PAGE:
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Latitudinal Variation of Wing: Thorax Size Ratio and Wing-Aspect Ratio in Drosophila melanogaster
Ricardo B. R. Azevedo, Avis C. James, Jennie McCabe and L. Partridge
Vol. 52, No. 5 (Oct., 1998), pp. 1353-1362
Published by: Society for the Study of Evolution
Stable URL: http://www.jstor.org/stable/2411305
Page Count: 10
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In dipterans, the wing-beat frequency, and, hence, the lift generated, increases linearly with ambient temperature. If flight performance is an important target of natural selection, higher wing:thorax size ratio and wing-aspect ratio should be favored at low temperatures because they increase the lift for a given body weight. We investigated this hypothesis by examining wing:thorax size ratio and wing-aspect ratio in Drosophila melanogaster collected from wild populations along a latitudinal gradient and in their descendants reared under standard laboratory conditions. In a subset of lines, we also studied the phenotypic plasticity of these traits in response to temperature. To examine whether the latitudinal trends in wing:thorax size ratio and wing-aspect ratio could have resulted from a correlated response to latitudinal selection on wing area, we investigated the correlated responses of these characters in lines artificially selected for wing area. In both the geographic and the artificially selected lines, wing:thorax size ratio and wing-aspect ratio decreased in response to increasing temperature during development. Phenotypic plasticity for either trait did not vary among latitudinal lines or selective regimes. Wing:thorax size ratio and wing-aspect ratio increased significantly with latitude in field-collected flies. The cline in wing:thorax size ratio had a genetic component, but the cline in wing-aspect ratio did not. Artificial selection for increased wing area led to a statistically insignificant correlated increase in wing:thorax size ratio and a decrease in wing-aspect ratio. Our observations are consistent with the hypotheses that high wing-thorax size ratio and wing aspect ratio are per se selectively advantageous at low temperatures.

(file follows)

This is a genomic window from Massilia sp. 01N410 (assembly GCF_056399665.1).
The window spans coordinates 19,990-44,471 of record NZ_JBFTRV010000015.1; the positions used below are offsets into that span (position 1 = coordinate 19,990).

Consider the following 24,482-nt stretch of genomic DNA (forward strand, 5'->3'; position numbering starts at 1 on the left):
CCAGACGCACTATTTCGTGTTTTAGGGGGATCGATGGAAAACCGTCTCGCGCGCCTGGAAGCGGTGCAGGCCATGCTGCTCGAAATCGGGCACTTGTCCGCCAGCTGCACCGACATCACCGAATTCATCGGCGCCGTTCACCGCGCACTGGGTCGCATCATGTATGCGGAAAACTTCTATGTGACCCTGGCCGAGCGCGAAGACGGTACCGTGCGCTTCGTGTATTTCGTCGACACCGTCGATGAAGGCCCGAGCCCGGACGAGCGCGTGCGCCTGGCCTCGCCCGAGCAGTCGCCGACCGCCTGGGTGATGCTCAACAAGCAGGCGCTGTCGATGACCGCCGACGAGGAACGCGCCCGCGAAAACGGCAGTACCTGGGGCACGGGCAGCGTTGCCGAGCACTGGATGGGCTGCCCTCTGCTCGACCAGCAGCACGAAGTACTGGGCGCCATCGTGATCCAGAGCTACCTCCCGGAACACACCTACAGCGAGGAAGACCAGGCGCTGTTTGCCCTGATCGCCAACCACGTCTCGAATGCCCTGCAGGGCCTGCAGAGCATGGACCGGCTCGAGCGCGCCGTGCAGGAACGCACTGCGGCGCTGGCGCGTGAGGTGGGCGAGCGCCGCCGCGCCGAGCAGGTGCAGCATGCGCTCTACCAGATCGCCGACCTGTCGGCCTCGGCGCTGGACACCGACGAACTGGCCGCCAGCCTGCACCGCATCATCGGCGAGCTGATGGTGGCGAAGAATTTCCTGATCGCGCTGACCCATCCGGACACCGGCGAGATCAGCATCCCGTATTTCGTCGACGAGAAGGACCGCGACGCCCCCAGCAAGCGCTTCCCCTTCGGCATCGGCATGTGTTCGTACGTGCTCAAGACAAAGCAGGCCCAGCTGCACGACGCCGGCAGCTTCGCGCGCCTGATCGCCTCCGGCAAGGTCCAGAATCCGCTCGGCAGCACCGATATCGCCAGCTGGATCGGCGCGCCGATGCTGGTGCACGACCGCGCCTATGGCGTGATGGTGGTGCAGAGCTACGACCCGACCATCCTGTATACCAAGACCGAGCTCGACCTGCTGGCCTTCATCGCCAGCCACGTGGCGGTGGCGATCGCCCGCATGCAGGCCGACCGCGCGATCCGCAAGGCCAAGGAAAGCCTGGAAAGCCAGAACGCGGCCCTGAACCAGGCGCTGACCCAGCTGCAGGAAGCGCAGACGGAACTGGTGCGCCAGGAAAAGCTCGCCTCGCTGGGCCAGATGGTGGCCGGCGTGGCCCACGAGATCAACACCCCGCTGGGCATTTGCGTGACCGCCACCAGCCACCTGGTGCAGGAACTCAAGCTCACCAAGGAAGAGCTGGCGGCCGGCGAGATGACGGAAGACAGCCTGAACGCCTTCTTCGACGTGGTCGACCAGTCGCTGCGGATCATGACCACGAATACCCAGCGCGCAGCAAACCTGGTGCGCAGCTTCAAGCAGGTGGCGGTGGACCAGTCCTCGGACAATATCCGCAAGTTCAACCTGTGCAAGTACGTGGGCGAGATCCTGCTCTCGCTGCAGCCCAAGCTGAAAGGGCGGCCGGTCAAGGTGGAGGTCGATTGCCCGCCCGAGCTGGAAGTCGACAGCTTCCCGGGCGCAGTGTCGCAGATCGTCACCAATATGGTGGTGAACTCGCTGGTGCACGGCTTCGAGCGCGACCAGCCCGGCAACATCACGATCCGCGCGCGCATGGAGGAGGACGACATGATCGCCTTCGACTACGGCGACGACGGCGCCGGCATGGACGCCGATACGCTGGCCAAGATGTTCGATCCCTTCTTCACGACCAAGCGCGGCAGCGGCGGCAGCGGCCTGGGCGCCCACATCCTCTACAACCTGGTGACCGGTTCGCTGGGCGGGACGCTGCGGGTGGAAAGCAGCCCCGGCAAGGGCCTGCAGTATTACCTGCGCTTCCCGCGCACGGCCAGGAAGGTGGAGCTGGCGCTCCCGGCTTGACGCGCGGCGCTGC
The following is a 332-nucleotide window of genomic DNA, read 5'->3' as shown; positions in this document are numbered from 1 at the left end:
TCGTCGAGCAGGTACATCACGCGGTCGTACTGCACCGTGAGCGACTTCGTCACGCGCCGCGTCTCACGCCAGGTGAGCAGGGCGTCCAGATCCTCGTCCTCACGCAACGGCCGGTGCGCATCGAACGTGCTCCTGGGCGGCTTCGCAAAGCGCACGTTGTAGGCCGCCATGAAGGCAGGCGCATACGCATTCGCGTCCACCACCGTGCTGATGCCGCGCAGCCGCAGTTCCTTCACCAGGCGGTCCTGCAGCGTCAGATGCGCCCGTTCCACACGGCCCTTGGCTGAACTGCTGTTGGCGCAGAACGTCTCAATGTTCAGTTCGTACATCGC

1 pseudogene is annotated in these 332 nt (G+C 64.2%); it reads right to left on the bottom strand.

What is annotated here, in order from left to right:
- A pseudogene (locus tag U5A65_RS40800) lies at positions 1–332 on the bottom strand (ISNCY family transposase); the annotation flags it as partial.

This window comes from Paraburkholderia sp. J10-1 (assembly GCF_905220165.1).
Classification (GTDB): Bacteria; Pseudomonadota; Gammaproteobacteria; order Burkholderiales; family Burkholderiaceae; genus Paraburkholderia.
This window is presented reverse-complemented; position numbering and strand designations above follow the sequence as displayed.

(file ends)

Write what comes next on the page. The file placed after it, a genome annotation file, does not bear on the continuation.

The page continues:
Evolution © 1998 Society for the Study of Evolution